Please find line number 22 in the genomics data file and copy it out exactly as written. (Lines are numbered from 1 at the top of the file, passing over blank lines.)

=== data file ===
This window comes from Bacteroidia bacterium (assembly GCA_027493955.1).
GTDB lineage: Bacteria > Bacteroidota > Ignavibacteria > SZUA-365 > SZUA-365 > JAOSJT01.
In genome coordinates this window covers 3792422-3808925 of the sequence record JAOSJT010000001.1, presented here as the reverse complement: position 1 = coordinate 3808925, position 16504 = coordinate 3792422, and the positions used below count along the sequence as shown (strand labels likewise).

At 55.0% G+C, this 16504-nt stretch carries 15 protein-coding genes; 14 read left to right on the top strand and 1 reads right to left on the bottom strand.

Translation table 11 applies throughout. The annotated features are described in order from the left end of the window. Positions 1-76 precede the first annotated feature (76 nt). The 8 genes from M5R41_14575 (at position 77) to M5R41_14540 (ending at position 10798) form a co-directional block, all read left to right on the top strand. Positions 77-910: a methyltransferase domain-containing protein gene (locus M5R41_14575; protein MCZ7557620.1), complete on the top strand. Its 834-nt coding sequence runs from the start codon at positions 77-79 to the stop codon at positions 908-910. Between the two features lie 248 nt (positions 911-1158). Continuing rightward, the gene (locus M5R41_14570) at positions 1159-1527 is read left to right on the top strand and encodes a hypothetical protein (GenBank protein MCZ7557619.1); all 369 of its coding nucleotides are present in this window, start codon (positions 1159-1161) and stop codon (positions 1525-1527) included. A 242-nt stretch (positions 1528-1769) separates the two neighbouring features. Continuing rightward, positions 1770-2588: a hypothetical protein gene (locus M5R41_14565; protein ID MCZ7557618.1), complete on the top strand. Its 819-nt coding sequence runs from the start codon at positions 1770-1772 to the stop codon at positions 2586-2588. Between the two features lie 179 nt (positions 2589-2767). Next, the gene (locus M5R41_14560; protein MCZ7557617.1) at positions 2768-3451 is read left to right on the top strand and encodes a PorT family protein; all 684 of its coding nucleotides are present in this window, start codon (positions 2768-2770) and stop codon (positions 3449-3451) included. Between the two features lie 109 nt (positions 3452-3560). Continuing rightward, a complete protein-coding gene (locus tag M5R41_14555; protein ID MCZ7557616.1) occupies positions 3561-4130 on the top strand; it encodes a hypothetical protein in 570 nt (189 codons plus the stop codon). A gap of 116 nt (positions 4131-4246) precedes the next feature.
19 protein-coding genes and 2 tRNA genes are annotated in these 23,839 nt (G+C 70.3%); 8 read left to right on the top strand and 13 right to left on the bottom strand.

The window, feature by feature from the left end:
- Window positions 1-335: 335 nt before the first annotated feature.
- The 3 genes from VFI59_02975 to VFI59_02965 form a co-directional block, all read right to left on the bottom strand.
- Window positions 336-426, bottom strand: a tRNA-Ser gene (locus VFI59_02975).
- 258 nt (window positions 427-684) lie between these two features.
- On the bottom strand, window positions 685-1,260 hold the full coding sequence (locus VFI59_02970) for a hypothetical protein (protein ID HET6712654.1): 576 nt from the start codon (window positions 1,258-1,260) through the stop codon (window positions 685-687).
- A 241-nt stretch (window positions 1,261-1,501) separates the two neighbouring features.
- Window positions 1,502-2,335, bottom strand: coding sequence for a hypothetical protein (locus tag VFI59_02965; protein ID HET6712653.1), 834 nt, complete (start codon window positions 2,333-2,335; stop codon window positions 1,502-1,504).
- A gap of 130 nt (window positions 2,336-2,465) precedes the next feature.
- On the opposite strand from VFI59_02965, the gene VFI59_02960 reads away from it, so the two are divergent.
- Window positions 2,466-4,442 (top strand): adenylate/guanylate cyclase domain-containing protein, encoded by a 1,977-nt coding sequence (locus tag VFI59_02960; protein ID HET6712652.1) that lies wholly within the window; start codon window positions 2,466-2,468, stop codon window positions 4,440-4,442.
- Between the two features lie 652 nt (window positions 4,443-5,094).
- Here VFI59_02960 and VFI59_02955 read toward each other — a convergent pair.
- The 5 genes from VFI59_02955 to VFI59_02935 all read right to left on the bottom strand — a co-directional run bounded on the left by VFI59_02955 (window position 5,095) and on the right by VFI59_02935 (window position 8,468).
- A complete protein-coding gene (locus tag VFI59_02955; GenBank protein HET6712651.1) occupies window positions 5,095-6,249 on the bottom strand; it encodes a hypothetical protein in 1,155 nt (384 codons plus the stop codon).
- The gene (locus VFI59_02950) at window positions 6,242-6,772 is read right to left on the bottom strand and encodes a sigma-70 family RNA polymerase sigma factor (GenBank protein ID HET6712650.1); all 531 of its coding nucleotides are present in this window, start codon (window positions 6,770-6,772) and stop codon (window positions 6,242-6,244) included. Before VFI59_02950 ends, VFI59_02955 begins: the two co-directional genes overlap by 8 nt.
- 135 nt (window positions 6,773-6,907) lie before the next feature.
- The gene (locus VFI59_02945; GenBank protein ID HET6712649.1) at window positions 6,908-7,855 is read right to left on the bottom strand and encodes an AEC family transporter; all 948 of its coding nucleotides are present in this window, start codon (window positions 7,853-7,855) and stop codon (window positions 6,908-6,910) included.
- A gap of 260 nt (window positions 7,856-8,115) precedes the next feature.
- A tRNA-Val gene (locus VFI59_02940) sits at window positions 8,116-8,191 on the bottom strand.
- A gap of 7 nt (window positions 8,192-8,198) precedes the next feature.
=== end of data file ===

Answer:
- The gene (locus VFI59_02950) at window positions 6,242-6,772 is read right to left on the bottom strand and encodes a sigma-70 family RNA polymerase sigma factor (GenBank protein ID HET6712650.1); all 531 of its coding nucleotides are present in this window, start codon (window positions 6,770-6,772) and stop codon (window positions 6,242-6,244) included. Before VFI59_02950 ends, VFI59_02955 begins: the two co-directional genes overlap by 8 nt.